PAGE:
Ask Fiona: I can't cope with self-isolating any longer

Columnist and trained counsellor Fiona Caine advises a woman struggling with loneliness and a grieving wife who feels unsupported by her husband

People living alone need to try to stay connected with family and friendss

I have a chronic lung condition which means I am one of the people forced into shielding due to the pandemic. I'm divorced and live alone so, as you can imagine, it's been really hard as I've not seen anyone face-to-face for weeks.

My daughter delivers my shopping to me and leaves it outside my flat, so I don't even see her. If she brings around any other bits and pieces, she rings the bell and then goes and stands behind a glass partition so I can't hear her.

At one point, I was going so mad, I did take myself out for a few short walks but only very early in the morning when no one was around. I have had to learn about video conferencing and although it's been wonderful to see and talk to my daughter and grandchildren, it's really not the same.

Once it was announced people living alone could form a 'bubble', I thought I would be able to be with my daughter and her family again, but no. She thinks that, with the children going back to school, it's just not safe and the risk is too great for me.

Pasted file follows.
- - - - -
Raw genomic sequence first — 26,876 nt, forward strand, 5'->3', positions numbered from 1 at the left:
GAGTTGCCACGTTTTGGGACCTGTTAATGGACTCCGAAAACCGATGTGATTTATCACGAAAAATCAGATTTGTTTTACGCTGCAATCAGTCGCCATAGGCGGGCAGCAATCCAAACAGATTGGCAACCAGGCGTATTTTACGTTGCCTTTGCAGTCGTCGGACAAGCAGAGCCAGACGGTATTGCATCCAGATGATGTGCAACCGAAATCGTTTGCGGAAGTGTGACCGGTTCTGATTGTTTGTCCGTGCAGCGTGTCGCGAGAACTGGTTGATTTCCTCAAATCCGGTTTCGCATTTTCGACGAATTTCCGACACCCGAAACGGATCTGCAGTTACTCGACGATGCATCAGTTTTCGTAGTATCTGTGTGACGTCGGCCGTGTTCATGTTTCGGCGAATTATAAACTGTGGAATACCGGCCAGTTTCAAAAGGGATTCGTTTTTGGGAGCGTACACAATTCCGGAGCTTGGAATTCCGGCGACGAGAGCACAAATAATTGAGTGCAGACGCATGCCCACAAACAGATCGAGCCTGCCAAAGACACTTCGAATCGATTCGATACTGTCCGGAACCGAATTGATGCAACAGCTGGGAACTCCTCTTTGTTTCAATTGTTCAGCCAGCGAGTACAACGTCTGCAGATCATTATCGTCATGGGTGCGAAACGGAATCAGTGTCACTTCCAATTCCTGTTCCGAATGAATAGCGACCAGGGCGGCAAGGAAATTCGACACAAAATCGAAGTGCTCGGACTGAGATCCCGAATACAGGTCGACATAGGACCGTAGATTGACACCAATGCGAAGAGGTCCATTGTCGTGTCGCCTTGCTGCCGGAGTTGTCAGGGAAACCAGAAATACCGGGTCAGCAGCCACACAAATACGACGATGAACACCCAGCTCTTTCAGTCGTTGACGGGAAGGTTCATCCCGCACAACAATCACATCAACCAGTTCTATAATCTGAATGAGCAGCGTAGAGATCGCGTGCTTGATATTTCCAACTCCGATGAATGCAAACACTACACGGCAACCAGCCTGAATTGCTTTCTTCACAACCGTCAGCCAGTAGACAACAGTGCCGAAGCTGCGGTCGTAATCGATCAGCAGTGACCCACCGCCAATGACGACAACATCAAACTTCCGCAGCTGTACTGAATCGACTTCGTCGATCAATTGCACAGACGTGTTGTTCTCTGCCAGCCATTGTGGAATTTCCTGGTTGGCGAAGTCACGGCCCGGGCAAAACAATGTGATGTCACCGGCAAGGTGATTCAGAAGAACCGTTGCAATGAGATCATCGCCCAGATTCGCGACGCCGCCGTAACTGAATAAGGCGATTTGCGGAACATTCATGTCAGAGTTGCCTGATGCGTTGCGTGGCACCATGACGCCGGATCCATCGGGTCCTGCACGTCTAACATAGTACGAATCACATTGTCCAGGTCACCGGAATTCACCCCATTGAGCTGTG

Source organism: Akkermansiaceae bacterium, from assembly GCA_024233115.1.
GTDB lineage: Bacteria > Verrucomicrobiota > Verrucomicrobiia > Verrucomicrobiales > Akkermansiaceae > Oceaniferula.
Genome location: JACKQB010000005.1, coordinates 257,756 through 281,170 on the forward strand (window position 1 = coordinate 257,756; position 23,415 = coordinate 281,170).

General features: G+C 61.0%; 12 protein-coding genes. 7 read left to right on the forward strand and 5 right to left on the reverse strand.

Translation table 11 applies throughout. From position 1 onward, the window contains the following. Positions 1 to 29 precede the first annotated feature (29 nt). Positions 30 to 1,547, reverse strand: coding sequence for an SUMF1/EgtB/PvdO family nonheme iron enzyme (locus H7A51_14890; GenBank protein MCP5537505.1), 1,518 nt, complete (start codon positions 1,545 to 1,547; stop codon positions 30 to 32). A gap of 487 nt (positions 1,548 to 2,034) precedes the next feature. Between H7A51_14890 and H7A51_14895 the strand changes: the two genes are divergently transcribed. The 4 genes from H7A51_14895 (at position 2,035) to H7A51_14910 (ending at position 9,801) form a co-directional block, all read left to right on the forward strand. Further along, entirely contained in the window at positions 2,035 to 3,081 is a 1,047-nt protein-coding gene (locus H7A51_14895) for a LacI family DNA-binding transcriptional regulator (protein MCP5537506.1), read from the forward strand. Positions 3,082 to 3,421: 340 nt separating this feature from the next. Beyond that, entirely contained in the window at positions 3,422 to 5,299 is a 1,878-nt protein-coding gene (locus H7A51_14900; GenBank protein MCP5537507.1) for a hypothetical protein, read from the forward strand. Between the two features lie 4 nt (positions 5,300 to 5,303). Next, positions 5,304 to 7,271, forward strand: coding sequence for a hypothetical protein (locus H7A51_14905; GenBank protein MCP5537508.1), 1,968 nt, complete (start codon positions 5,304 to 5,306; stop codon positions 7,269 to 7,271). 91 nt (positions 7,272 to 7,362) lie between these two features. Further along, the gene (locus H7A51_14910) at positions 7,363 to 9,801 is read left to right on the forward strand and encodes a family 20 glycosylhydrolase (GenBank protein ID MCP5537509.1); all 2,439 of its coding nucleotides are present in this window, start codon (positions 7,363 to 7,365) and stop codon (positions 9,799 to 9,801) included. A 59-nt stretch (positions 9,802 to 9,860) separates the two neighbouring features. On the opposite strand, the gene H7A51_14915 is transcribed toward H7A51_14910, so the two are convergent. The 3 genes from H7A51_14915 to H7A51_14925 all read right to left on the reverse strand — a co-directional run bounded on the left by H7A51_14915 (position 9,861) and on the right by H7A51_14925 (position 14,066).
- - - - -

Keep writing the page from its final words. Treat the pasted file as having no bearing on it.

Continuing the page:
I'm getting desperate now for some human contact and while I understand my daughter wants to keep me safe, I am honestly thinking I'd rather have this virus and be done with it. I'm not a hermit but I'm being forced to be.

People aren't meant to live like this.


FIONA SAYS: I know a number of people in the same position, with health conditions that mean they have to be shielded and believe me, many of them are feeling the same way. I also understand how you must feel that getting the virus over and done with might be a good idea. But – and it's a big but – we do know how badly it affects the lungs and yours are already at risk and possibly damaged from your existing lung condition. If you are seriously saying you would rather be dead than live in isolation, then please call the Samaritans on 116 123 and talk to them.

I hope this is just an exaggeration because you are struggling with these very challenging circumstances right now, because you clearly have people who care about you. The fact your daughter is visiting you from behind a partition and that she cares so much about you should certainly make you stop and think. Your family cherishes you.

Billions of people are cut-off from their normal lives; the situation we are all in is unprecedented. People living alone need to try to stay connected – safely. Now we can theoretically join a bubble, perhaps you could consider getting together with someone in the same position as you? Although, I would advise you seek advice from your doctor about how to stay safe now, as the risk of infection is still present. Think about people you feel close to and see how they might feel about forming a bubble – obviously people with children may be more risky, as might those who are in contact with others, but do you have any single friends in the same boat as you?

We're all getting used to using virtual communications more so while you've been video conferencing with your family, try asking friends if they can access this too. Just seeing a few more people - even virtually – might help.